Level 4: Ever since the invention of the computer, man has feared “the machine” and its ability to think. But a computer’s unique computational power has also led to the development of unpredictable, intelligent and malleable games. “God games,” like SimCity and Civilization, simulate entire worlds and let players experiment with cause and effect. As the 1990s dawned, global turmoil forced gamers to find solace in the world of videogames — a virtual world that offered control at a time when the real one seemed dangerously out of control. Now, videogames have become tools for learning and creative expression. Players use games like Halo and Unreal Tournament 3 to tell their own stories via Machinima or through custom content that is shared with others over the Internet. The line between producer and customer has forever blurred — further proof that videogames are destined to become the dominant form of entertainment. This episode features Will Wright (creator of SimCity, The Sims and Spore), Sid Meier (who developed the game series Civilization) and John Brennan (voice actor from the Jerky Boys and Family Guy).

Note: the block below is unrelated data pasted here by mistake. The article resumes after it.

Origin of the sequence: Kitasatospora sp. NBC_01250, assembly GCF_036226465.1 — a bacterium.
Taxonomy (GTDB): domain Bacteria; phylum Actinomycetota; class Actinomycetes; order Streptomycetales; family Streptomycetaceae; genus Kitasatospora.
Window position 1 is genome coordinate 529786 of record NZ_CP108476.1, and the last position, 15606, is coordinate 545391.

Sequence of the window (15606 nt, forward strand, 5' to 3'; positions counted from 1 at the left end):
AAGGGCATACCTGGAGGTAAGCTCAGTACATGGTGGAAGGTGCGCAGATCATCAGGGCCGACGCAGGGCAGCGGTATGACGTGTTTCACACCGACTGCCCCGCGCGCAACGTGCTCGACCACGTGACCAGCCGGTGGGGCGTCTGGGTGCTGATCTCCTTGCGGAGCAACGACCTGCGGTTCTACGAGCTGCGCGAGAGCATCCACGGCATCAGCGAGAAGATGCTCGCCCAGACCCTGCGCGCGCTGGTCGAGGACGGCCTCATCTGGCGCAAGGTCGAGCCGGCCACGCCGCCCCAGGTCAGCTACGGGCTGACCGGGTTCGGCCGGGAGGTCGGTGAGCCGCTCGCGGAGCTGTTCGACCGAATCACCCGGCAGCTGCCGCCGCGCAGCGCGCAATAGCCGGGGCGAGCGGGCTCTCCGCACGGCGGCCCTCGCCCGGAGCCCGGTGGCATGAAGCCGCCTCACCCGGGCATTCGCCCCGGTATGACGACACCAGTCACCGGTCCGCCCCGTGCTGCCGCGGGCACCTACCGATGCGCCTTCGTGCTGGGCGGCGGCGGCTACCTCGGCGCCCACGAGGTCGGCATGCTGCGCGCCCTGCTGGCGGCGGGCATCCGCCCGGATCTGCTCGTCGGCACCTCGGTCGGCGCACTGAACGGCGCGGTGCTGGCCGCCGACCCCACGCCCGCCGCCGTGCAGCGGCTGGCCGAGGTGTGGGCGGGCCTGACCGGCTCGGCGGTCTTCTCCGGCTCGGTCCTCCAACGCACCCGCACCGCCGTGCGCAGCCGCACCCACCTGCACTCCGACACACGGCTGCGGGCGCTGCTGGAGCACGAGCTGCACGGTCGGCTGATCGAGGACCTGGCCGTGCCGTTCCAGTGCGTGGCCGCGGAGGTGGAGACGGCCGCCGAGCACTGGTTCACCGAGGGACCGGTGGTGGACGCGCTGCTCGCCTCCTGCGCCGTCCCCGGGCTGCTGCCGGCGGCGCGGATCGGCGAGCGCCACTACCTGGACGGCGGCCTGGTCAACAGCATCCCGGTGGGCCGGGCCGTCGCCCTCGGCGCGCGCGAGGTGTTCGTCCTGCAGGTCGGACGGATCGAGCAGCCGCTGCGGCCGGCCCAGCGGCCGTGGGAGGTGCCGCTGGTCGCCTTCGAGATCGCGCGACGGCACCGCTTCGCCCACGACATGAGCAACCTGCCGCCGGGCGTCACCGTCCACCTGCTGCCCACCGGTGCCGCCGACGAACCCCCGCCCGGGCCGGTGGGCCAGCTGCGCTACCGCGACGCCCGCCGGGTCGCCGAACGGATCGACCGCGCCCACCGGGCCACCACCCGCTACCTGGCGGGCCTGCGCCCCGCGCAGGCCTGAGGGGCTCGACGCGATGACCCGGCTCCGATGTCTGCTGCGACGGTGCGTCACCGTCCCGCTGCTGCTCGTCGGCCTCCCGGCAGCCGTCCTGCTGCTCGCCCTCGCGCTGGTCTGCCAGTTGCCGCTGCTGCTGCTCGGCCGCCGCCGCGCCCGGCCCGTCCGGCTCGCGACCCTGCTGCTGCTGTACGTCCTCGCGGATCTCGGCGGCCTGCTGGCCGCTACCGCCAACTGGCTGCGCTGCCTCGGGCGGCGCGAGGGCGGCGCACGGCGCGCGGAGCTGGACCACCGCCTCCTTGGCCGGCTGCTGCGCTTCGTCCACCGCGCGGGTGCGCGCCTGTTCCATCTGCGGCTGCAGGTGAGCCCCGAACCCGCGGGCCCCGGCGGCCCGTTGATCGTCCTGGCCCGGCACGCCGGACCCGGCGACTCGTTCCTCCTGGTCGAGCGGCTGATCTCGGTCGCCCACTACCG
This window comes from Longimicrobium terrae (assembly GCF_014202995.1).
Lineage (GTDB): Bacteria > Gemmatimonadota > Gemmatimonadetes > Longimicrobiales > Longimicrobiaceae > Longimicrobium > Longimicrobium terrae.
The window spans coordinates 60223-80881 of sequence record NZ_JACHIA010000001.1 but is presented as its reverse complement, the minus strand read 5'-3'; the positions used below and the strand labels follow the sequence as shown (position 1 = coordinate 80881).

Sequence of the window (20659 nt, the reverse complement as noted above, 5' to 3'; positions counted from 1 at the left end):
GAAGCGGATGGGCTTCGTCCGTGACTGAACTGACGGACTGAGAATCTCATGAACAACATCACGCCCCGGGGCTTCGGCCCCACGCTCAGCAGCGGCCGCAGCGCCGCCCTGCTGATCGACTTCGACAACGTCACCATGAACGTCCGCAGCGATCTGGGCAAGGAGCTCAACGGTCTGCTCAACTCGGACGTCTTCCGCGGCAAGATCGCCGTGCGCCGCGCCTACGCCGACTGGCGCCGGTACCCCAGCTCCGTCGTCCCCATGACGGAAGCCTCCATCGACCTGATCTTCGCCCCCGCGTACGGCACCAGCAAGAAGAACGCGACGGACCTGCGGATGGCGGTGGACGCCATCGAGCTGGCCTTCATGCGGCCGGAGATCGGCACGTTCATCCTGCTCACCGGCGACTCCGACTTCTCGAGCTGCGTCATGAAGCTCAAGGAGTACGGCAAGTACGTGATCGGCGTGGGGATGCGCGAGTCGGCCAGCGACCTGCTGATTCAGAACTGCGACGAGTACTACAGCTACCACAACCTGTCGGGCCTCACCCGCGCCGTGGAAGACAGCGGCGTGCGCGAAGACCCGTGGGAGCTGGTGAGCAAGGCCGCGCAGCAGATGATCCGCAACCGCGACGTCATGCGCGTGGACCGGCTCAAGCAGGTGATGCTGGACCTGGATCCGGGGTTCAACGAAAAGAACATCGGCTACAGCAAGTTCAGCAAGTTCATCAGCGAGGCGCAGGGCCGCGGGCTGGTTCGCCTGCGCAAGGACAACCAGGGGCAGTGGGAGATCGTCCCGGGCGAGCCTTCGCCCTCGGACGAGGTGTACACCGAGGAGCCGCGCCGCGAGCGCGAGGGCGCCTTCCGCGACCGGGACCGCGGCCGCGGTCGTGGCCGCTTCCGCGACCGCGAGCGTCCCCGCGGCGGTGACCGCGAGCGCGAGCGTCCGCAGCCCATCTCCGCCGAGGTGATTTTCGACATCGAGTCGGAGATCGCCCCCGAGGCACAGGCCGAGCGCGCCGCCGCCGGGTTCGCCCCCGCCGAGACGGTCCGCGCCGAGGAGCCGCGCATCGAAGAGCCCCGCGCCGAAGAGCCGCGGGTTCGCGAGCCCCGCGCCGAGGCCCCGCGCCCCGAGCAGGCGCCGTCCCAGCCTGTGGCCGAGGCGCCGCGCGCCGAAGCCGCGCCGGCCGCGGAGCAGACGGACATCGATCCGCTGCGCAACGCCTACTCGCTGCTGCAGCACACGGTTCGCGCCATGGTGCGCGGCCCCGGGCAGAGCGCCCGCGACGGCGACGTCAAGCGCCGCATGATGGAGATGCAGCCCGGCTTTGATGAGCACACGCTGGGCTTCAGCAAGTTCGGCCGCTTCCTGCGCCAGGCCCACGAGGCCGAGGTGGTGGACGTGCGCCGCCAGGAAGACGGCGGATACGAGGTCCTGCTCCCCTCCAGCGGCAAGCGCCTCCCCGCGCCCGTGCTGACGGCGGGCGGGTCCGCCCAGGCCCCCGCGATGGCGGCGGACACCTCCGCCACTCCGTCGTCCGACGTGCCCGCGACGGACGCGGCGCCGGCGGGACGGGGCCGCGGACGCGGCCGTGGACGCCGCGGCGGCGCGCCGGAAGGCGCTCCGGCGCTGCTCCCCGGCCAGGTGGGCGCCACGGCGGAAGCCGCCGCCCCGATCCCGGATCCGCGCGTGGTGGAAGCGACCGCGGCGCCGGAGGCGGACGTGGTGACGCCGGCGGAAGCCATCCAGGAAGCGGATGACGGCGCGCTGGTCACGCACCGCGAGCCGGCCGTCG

Level 5: The advent of the Internet has changed everything — including videogames. When ARPNET, a military precursor to the Internet, went live in 1969, gamers almost immediately began using this new technology for gaming. But what began as text-based adventure games called MUDs (multi-user dungeons) quickly evolved into graphic-based online adventure games called MMOs (massively multi-player online games). Millions worldwide have battled together and against one another in the latest genre of videogame. From Ultima Online to the most successful MMO of all time, World of Warcraft, gamers now are attracted to virtual second lives as they battle friends and foes across the globe from the safety of their home computers. In the virtual world, gamers have found they can be anyone or anything. The ability to reinvent oneself virtually has become an irresistible experience for many, and has some critics wondering whether the line between the real world and the virtual world has become dangerously blurred. Many gamers spend more time in the virtual world than the real world, but they argue that the virtual experiences of MMOs are still human experiences simply delivered via the latest wave of technology — the videogame. This episode includes interviews with Cory Ondrejka (chief technology officer at Linden Lab) and Richard Bartle (British writer and game researcher best known for being the co-author of MUD).